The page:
written for Fandango’s One Word Challenge (FOWC) of 5 October 2020, rivalry.
Anna could see that it had been necessary – to understand how a human rights organisation operated at ground level – but she had hardly used her law degree, so far. She kept quiet, but she would be happy when the stint with RightWay was over, and she could start her career proper with Maynard-Fleischmann.
The end of university had meant the dispersal of most of her friends. She had a core, plus some friends from her course, but many of her friends had left London to pursue their careers. There was a feeling of melancholy, when Anna was close to a place that a friend had once lived. Past tense. It was not deliberate, but Anna realised that she was increasingly spending time at home.
She had a pleasant enough time with her workmates, but she did not pursue friendships. She knew that she would be gone in a year, so her focus was on doing a good job, and to leave with a good report.
There was one guy, though. He was a bit older than her and had a very dry sense of humour. Paul, he was called. She got on well with him, although she did not think she flirted, and was surprised when he very awkwardly asked her out. Whilst this was not part of her plan, he made her laugh, and he might be a relaxing influence. So, mindful of office romances, she had warily agreed. It was just bowling, after all.
She still had in mind a clean break with RightWay, when the time came, but she could chance some fun in the meantime. Besides, he might help her get out of her house a little.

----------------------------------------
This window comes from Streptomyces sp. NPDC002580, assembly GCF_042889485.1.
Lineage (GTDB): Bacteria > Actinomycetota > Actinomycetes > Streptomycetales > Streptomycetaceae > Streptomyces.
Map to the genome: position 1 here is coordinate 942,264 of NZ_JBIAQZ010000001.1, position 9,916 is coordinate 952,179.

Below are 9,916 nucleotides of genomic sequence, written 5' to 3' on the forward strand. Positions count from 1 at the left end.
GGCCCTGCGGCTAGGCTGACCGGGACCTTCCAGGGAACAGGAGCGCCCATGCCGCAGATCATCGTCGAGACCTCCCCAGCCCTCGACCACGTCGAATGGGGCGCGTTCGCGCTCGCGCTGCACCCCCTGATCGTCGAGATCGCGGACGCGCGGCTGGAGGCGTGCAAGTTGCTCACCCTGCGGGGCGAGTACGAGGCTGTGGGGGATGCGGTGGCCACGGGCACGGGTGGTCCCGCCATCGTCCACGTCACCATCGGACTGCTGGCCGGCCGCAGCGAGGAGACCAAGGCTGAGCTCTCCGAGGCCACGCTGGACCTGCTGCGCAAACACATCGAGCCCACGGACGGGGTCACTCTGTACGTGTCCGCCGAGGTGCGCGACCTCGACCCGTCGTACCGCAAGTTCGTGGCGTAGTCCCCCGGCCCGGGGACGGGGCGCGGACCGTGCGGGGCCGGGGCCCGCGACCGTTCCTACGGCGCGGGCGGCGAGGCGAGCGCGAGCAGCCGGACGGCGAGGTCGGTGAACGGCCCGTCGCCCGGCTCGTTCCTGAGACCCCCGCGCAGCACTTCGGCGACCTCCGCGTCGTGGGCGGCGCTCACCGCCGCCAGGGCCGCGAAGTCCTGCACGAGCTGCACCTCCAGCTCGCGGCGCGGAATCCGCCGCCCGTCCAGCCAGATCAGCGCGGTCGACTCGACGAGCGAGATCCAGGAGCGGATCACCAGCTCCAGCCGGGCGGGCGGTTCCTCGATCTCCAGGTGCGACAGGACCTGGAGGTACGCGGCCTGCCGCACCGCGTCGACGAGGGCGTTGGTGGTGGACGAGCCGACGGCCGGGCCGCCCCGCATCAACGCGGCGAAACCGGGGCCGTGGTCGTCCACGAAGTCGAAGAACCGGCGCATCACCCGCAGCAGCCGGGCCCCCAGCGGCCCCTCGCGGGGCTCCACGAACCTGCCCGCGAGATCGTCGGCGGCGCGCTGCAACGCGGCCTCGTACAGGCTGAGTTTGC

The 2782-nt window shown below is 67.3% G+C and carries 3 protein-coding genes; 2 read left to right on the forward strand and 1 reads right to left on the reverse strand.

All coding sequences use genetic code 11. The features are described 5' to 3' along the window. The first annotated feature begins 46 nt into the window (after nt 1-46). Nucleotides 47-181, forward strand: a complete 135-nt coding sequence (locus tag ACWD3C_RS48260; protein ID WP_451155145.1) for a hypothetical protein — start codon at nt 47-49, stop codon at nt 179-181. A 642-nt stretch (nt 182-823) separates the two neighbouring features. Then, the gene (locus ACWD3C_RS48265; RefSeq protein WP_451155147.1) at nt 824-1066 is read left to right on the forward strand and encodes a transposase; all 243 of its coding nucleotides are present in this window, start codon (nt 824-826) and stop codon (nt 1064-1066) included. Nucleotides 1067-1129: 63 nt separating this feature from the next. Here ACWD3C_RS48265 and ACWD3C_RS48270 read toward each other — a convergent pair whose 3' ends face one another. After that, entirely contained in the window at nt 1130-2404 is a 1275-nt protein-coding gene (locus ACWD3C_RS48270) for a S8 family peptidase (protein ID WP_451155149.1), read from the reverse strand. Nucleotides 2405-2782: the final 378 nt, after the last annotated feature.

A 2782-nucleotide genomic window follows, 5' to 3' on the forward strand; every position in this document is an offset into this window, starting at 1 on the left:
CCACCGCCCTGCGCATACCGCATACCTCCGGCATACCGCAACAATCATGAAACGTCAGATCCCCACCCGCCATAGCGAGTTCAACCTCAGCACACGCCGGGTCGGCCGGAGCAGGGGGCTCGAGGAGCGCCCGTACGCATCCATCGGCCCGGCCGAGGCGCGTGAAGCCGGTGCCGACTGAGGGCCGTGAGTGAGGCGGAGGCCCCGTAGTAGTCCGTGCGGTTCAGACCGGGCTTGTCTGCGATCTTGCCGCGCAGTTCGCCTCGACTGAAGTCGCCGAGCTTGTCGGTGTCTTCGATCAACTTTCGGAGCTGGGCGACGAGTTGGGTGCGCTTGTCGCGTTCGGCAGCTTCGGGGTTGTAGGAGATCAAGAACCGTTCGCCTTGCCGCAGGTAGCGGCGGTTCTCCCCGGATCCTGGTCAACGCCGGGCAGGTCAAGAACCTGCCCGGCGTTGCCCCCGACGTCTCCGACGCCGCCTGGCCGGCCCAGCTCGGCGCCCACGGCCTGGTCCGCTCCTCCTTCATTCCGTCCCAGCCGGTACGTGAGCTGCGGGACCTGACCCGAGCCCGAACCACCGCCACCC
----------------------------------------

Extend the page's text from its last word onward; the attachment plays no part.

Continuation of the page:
There had been a wobble at the start – despite his age seniority, he had been very insecure. When they finally slept together, it felt good. He had been her first partner in almost a year, and she suspected it was even longer for him. She learned that he was a divorcee with a pre-teen boy. She’d just as soon not meet the boy – what could they possibly have in common? – but, inch by inch, Paul and Anna gradually became an item.
As the weeks went by, Anna was conscious that it would soon be time to move on. She really should end this affair, but there was a snag – she had become fond of Paul. Torn between her career and her relationship, what should she do?
As we, the readers, know, Paul and Anna stayed together throughout Anna’s job change. The final clincher? Whilst she certainly thought that they might one day run their course, she did not feel that it would be right to manufacture their break-up there and then.
Proceed with caution!
I wrote a background to these characters below.